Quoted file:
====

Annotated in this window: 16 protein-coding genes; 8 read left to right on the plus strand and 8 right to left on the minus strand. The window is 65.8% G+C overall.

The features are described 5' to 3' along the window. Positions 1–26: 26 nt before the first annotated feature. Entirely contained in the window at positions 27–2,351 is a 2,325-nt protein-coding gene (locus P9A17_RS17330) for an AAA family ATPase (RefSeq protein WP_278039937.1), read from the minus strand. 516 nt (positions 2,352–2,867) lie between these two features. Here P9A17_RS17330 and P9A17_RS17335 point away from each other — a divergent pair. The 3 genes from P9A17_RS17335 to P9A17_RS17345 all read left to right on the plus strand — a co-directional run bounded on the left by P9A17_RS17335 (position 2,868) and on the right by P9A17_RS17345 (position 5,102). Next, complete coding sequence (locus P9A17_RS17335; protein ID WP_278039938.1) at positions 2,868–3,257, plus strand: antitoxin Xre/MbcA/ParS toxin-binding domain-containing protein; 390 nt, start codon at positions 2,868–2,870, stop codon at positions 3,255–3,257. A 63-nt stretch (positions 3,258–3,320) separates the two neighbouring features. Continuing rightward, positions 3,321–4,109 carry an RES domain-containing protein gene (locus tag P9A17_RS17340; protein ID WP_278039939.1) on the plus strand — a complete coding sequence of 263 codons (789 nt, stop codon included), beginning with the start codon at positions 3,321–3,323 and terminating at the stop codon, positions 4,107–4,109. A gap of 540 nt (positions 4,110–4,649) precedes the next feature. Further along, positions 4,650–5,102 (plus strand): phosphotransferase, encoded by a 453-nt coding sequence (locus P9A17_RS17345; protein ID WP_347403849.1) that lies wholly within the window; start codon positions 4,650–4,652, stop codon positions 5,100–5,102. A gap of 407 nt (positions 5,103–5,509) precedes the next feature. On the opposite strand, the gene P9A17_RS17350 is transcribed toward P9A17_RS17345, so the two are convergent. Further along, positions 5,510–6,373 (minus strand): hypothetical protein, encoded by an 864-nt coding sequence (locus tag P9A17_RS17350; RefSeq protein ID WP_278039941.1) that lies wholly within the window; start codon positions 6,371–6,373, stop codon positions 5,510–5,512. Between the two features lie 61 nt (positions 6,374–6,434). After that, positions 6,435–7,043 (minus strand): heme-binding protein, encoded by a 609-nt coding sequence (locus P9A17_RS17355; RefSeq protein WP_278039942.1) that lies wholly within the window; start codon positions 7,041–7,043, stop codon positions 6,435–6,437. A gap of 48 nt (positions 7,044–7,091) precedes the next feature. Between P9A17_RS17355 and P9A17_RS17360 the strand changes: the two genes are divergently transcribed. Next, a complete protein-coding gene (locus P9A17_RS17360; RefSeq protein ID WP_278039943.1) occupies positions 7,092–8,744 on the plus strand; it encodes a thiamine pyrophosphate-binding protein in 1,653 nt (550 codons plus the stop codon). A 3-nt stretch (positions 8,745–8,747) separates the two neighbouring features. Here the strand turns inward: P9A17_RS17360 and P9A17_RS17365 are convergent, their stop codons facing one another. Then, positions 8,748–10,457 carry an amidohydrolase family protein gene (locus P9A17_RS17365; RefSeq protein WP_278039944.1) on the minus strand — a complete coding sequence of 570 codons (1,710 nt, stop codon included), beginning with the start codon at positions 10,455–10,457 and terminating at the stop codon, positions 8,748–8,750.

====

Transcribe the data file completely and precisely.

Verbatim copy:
Annotated in this window: 16 protein-coding genes; 8 read left to right on the plus strand and 8 right to left on the minus strand. The window is 65.8% G+C overall.

The features are described 5' to 3' along the window. Positions 1–26: 26 nt before the first annotated feature. Entirely contained in the window at positions 27–2,351 is a 2,325-nt protein-coding gene (locus P9A17_RS17330) for an AAA family ATPase (RefSeq protein WP_278039937.1), read from the minus strand. 516 nt (positions 2,352–2,867) lie between these two features. Here P9A17_RS17330 and P9A17_RS17335 point away from each other — a divergent pair. The 3 genes from P9A17_RS17335 to P9A17_RS17345 all read left to right on the plus strand — a co-directional run bounded on the left by P9A17_RS17335 (position 2,868) and on the right by P9A17_RS17345 (position 5,102). Next, complete coding sequence (locus P9A17_RS17335; protein ID WP_278039938.1) at positions 2,868–3,257, plus strand: antitoxin Xre/MbcA/ParS toxin-binding domain-containing protein; 390 nt, start codon at positions 2,868–2,870, stop codon at positions 3,255–3,257. A 63-nt stretch (positions 3,258–3,320) separates the two neighbouring features. Continuing rightward, positions 3,321–4,109 carry an RES domain-containing protein gene (locus tag P9A17_RS17340; protein ID WP_278039939.1) on the plus strand — a complete coding sequence of 263 codons (789 nt, stop codon included), beginning with the start codon at positions 3,321–3,323 and terminating at the stop codon, positions 4,107–4,109. A gap of 540 nt (positions 4,110–4,649) precedes the next feature. Further along, positions 4,650–5,102 (plus strand): phosphotransferase, encoded by a 453-nt coding sequence (locus P9A17_RS17345; protein ID WP_347403849.1) that lies wholly within the window; start codon positions 4,650–4,652, stop codon positions 5,100–5,102. A gap of 407 nt (positions 5,103–5,509) precedes the next feature. On the opposite strand, the gene P9A17_RS17350 is transcribed toward P9A17_RS17345, so the two are convergent. Further along, positions 5,510–6,373 (minus strand): hypothetical protein, encoded by an 864-nt coding sequence (locus tag P9A17_RS17350; RefSeq protein ID WP_278039941.1) that lies wholly within the window; start codon positions 6,371–6,373, stop codon positions 5,510–5,512. Between the two features lie 61 nt (positions 6,374–6,434). After that, positions 6,435–7,043 (minus strand): heme-binding protein, encoded by a 609-nt coding sequence (locus P9A17_RS17355; RefSeq protein WP_278039942.1) that lies wholly within the window; start codon positions 7,041–7,043, stop codon positions 6,435–6,437. A gap of 48 nt (positions 7,044–7,091) precedes the next feature. Between P9A17_RS17355 and P9A17_RS17360 the strand changes: the two genes are divergently transcribed. Next, a complete protein-coding gene (locus P9A17_RS17360; RefSeq protein ID WP_278039943.1) occupies positions 7,092–8,744 on the plus strand; it encodes a thiamine pyrophosphate-binding protein in 1,653 nt (550 codons plus the stop codon). A 3-nt stretch (positions 8,745–8,747) separates the two neighbouring features. Here the strand turns inward: P9A17_RS17360 and P9A17_RS17365 are convergent, their stop codons facing one another. Then, positions 8,748–10,457 carry an amidohydrolase family protein gene (locus P9A17_RS17365; RefSeq protein WP_278039944.1) on the minus strand — a complete coding sequence of 570 codons (1,710 nt, stop codon included), beginning with the start codon at positions 10,455–10,457 and terminating at the stop codon, positions 8,748–8,750.